Tier 2: Protect water resources, encourage diverse and innovative ag
Tier 3: Support ranches and farmers, integrate natural ecosystems with ag, reduce or eliminate pesticide use, enhance landscapes and historic structures/viewsheds on farms
EHR (ecosystem health) Strategies
Tier 1: Preserve and restore habitat, update grassland and forest ecosystem management plans, address climate change
Tier 2: Reduce undesignated trails, control invasive species, develop “learning laboratory” approach to conservation
Tier 3: Reduce impacts from noise, light etc. nearby and offset dept. GHG emissions
Back to public hearing: Alan Delamere has some concerns, too. When I first looked at this, "I defined it as a non-plan. I couldn’t find the meat in it."
Has walked 30 miles of "red trails" — trails staff ID'd as in need of maintenance. Some don't need it, in his opinion, but some "green trails" that aren't ID'd as in need, are.
That's all for public hearing.
Carlisle is asking about any changes at Wonderland Lake, which an open comment speaker brought up earlier.
Now I'm wishing I paid more attention. All I caught was that she claimed there was still stuff on the table (wading at the lake, etc.) but that doesn't seem to be what is being talked about right now.

Sorry I'm not more helpful!
Morzel: There was for many years a sign calling it the Wonderland Lake sanctuary. "Mysteriously that sign disappeared."
That was the other thing the woman said, if you'll remember: She wants the name changed to Wonderland Lake Wildlife Sanctuary.
"It wold be good if you could allay people's concerns," Morzel says. "Never before have we seen" paved wading areas, shade structure, etc. (Other things the lady said were happening.)

"There needs to be a really clear line between (OSMP) and (Parks & Rec)."
Guys, I'm dragging. It's hard to follow what staff is saying. Many gov't buzzwords.
Jones: "That sounds like a lot of planning for a lot of years. But you guys are doing stuff on the ground."

Yes, Wagner says: A lot in the plan reflects strategies we already have in the works.
Jones asked about restoration, specifically. I caught something about volunteers, the Junior Ranger program, etc.

Dan Burke, OSMP director, jumping up to take this.
A "key" part of the master plan is figuring out how to "track" metrics of success.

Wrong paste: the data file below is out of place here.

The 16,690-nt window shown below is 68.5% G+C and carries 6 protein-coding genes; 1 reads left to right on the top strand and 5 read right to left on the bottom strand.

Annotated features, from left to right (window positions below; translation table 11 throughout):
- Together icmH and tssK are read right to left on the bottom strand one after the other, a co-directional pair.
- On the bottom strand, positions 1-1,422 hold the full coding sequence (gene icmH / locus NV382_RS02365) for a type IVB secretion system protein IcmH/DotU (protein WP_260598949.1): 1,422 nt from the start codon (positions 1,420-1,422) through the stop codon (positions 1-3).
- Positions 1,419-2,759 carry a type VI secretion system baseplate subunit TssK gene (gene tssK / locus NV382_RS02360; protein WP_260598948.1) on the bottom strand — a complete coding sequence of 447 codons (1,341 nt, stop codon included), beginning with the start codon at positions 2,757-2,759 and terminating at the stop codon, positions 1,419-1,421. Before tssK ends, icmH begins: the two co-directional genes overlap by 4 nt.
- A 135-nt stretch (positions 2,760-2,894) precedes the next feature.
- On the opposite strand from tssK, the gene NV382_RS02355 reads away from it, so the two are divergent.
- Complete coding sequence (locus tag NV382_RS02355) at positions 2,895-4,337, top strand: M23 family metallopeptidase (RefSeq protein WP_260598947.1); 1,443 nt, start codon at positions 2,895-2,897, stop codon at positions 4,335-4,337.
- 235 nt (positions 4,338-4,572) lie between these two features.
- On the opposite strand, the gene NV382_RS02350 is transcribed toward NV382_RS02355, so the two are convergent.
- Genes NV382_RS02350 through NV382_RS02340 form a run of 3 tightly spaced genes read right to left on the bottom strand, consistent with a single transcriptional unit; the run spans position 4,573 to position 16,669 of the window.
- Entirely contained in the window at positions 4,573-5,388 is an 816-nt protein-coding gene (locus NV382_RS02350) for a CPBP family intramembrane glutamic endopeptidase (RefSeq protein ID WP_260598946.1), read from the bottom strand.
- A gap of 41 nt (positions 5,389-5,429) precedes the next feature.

Guys, you're killing me with all these planning and strategy buzzwords. My brain feels so fuzzy.
Jones: The comment about measurable objectives.... that is a great approach.

Finally, something I understand!
Morzel asking about the public engagement process. The OSMP master plan was the pilot for that new process, which came out of the Public Participation Working Group.
Feedback on how it went would be helpful, Morzel says, bc a lot of other dept. are waiting to see.

Brockett: "I felt it was an absolutely Goldilocks process. I would hope we get a case study out of that."
There were no angry mobs, Jones says. That's a good sign.
Brockett does say how exhausting going through the full 9-step process was. "It cured my addiction to process."
I just last night watched an excellent Season 3 episode of The Good Place that had the *best* scene about gov't process. I can't find the clip online, but here's an article about it. vulture.com/2019/01/the-go… It was very reminiscent of Boulder.
OK, back to the meeting.
"Having the opportunity to weigh in as the (master plan) grew," worked really well, said one of the OSBT members. I think either Curt Brown or Tom Isaacson; I didn't catch the name. I'm sorry!
Morzel also asking for metrics to measure success — and failures.

"I would hope, with respect to prairie dogs, that we move forward." It's OK to be a Tier 1 priority, but we need to complete the working group recommendations.
Praising all the work to get a master plan into the BVCP. "That is not a small feat."
Brockett also citing the lack of an "angry mob" as evidence that the plan is good. "The breadth... and discipline of the outreach" was impressive.
Carlisle: This was a "learning experience" that I was super grateful for, being able to get out on the land and see ag lands, etc.

Weaver: "You're deserving of all the praise you're getting."
Weaver referencing the historic nexus of conservation and racism. Praising those parts of the master plan specifically, including working with tribal groups and getting under-represented groups "onto the land."
"It's going to take more outreach than ever before to get the next generation on these lands."
Unanimous vote to adopt the master plan, followed by applause. Next up: Use tables and the opportunity zone. Goody.